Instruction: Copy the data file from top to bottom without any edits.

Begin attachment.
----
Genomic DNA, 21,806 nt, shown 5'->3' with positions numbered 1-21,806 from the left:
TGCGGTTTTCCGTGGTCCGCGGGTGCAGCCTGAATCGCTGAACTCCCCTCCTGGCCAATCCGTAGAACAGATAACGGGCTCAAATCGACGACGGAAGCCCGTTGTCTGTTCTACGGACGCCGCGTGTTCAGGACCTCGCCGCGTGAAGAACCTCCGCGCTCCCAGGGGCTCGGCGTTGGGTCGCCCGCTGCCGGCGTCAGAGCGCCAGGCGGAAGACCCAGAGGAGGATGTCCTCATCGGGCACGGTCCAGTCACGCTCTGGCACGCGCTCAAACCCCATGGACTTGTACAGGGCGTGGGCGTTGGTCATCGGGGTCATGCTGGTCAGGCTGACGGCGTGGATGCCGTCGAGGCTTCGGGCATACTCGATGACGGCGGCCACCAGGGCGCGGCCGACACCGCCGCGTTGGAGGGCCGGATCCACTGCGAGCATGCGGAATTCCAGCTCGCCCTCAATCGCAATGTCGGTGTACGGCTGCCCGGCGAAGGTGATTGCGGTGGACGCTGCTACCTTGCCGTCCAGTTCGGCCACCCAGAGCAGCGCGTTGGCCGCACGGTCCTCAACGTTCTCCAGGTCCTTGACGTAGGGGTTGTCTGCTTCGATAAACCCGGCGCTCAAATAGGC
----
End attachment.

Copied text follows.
Genomic DNA, 21,806 nt, shown 5'->3' with positions numbered 1-21,806 from the left:
TGCGGTTTTCCGTGGTCCGCGGGTGCAGCCTGAATCGCTGAACTCCCCTCCTGGCCAATCCGTAGAACAGATAACGGGCTCAAATCGACGACGGAAGCCCGTTGTCTGTTCTACGGACGCCGCGTGTTCAGGACCTCGCCGCGTGAAGAACCTCCGCGCTCCCAGGGGCTCGGCGTTGGGTCGCCCGCTGCCGGCGTCAGAGCGCCAGGCGGAAGACCCAGAGGAGGATGTCCTCATCGGGCACGGTCCAGTCACGCTCTGGCACGCGCTCAAACCCCATGGACTTGTACAGGGCGTGGGCGTTGGTCATCGGGGTCATGCTGGTCAGGCTGACGGCGTGGATGCCGTCGAGGCTTCGGGCATACTCGATGACGGCGGCCACCAGGGCGCGGCCGACACCGCCGCGTTGGAGGGCCGGATCCACTGCGAGCATGCGGAATTCCAGCTCGCCCTCAATCGCAATGTCGGTGTACGGCTGCCCGGCGAAGGTGATTGCGGTGGACGCTGCTACCTTGCCGTCCAGTTCGGCCACCCAGAGCAGCGCGTTGGCCGCACGGTCCTCAACGTTCTCCAGGTCCTTGACGTAGGGGTTGTCTGCTTCGATAAACCCGGCGCTCAAATAGGC